While some studies have indicated that high MPV is associated with PCOS,[13],[14] other studies have reported no association between MPV and PCOS.[19] However, no previous study evaluated MPV for predicting CC resistance in PCOS patients undergoing ovulation induction with CC. Although we evaluated MPV in this study, we found no statistically significant difference between the CC-R and CC-S patients.

In conclusion, many mediators affect ovulation induction with CC in infertile patients with PCOS. However, defining these parameters involves costly tests that are not available in every hospital. In this study, RDW-CV, which is a marker of inflammation, was studied for the first time to predict CC resistance in PCOS. RDW-CV is a simple, inexpensive and accessible marker. Our aim was to determine CC resistance at an early stage through RDW-CV elevation, thereby reducing the financial burden for the patient. However, because our study was conducted with a limited number of patients, more extensive studies are required on this subject.

Acknowledgments

We would like to thank Ayhan Aktas and Bilge Karaaslan their assistance with the statistics used in this report.

Financial support and sponsorship

Nil.

Conflicts of interest

There are no conflicts of interest.



 
   References Top

1.
Norman RJ, Dewailly D, Legro RS, Hickey TE. Polycystic ovary syndrome. Lancet (London, England). 2007;370:685-97.  Back to cited text no. 1
    
2.
Legro RS, Arslanian SA, Ehrmann DA, Hoeger KM, Murad MH, Pasquali R, et al. Diagnosis and treatment of polycystic ovary syndrome: An Endocrine Society clinical practice guideline. J Clin Endocrinol Metab 2013;98:4565-92.  Back to cited text no. 2
    
3.
Li W, Li Q. Dysregulation of glucose metabolism even in Chinese PCOS women with normal glucose tolerance. Endocr J 2012;59:765-70.  Back to cited text no. 3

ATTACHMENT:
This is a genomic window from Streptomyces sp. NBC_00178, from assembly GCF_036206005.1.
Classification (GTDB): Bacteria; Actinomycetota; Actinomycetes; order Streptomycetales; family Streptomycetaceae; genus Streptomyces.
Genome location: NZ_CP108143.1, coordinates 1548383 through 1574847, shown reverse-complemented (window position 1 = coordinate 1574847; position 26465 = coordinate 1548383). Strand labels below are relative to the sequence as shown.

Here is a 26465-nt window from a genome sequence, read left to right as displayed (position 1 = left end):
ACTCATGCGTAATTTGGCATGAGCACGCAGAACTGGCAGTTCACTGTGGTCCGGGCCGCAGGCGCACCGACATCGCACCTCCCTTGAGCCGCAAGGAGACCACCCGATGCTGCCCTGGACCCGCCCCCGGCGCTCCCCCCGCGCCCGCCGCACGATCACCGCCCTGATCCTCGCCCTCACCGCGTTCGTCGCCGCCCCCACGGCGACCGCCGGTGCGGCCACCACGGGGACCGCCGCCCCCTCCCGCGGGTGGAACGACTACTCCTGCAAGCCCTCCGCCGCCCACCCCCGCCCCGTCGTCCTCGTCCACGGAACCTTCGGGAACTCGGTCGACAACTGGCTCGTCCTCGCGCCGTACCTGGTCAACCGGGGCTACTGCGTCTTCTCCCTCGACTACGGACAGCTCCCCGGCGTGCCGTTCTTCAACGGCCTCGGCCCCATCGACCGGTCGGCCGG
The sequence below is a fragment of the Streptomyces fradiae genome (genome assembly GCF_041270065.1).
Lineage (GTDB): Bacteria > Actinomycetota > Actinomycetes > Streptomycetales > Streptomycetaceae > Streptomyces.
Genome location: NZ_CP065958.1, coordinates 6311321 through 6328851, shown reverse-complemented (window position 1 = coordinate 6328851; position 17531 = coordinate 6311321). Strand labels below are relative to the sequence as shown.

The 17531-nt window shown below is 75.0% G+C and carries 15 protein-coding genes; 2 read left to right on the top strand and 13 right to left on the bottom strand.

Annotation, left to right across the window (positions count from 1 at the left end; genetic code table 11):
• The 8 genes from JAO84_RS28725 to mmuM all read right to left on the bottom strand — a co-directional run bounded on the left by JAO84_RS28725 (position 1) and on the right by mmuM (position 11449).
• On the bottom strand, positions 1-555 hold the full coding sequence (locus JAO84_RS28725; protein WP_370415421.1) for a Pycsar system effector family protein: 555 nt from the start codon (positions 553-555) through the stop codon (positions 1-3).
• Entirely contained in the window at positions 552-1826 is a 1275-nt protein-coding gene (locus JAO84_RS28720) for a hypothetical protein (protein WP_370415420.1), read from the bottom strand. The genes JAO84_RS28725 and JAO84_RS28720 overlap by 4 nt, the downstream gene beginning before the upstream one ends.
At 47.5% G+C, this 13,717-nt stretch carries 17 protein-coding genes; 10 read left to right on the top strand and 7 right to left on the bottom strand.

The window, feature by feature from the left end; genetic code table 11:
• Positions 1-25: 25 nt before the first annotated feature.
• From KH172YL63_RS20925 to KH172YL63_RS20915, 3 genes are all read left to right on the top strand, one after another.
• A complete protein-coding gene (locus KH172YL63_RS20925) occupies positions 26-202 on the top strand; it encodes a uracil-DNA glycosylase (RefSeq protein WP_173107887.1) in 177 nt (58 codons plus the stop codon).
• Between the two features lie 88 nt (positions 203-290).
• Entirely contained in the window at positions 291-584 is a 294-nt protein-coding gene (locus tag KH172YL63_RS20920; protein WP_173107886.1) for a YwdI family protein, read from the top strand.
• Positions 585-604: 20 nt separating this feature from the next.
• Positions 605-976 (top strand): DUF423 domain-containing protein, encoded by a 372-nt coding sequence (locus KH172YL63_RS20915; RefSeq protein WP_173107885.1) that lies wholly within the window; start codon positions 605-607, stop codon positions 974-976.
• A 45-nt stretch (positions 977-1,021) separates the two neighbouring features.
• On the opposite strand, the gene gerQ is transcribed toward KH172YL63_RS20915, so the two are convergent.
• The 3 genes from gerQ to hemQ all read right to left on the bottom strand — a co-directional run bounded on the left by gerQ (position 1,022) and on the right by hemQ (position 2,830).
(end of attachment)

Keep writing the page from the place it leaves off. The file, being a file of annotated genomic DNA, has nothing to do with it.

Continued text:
4.
Dahlgren E, Janson PO, Johansson S, Lapidus L, Odén A. Polycystic ovary syndrome and risk for myocardial infarction: Evaluated from a risk factor model based on a prospective population study of women. Acta Obstet Gynecol Scand 1992;71:591-604.  Back to cited text no. 4
    
5.
Wild S, Pierpoint T, McKeigue P, Jacobs H. Cardiovascular disease in women with polycystic ovary syndrome at long-term follow-up: A retrospective cohort study. Clin Endocrinol (Oxf) 2000;52:595-600.  Back to cited text no. 5
    
6.
Delibas IB, Yapca OE, Laloglu E. Does endocan level increase in women with polycystic ovary syndrome ? A case — control study. Ginekol Pol 2018;89:500-5.  Back to cited text no. 6
    
7.
Temur M, Calan M, Akşit M, Yılmaz Ö, Çift T, Akselim B, et al. Increased serum neuregulin 4 levels in women with polycystic ovary syndrome : A case-control study. Ginekol Pol 2017;88:517-22.  Back to cited text no. 7
    
8.
Homburg R. Clomiphene citrate--end of an era? A mini-review. Hum Reprod 2005;20:2043-51.  Back to cited text no. 8
    
9.
Brown J, Farquhar C, Beck J, Boothroyd C, Hughes E. Clomiphene and anti-oestrogens for ovulation induction in PCOS. Cochrane Database Syst Rev 2009:CD002249. doi: 10.1002/14651858.CD002249.pub4.  Back to cited text no. 9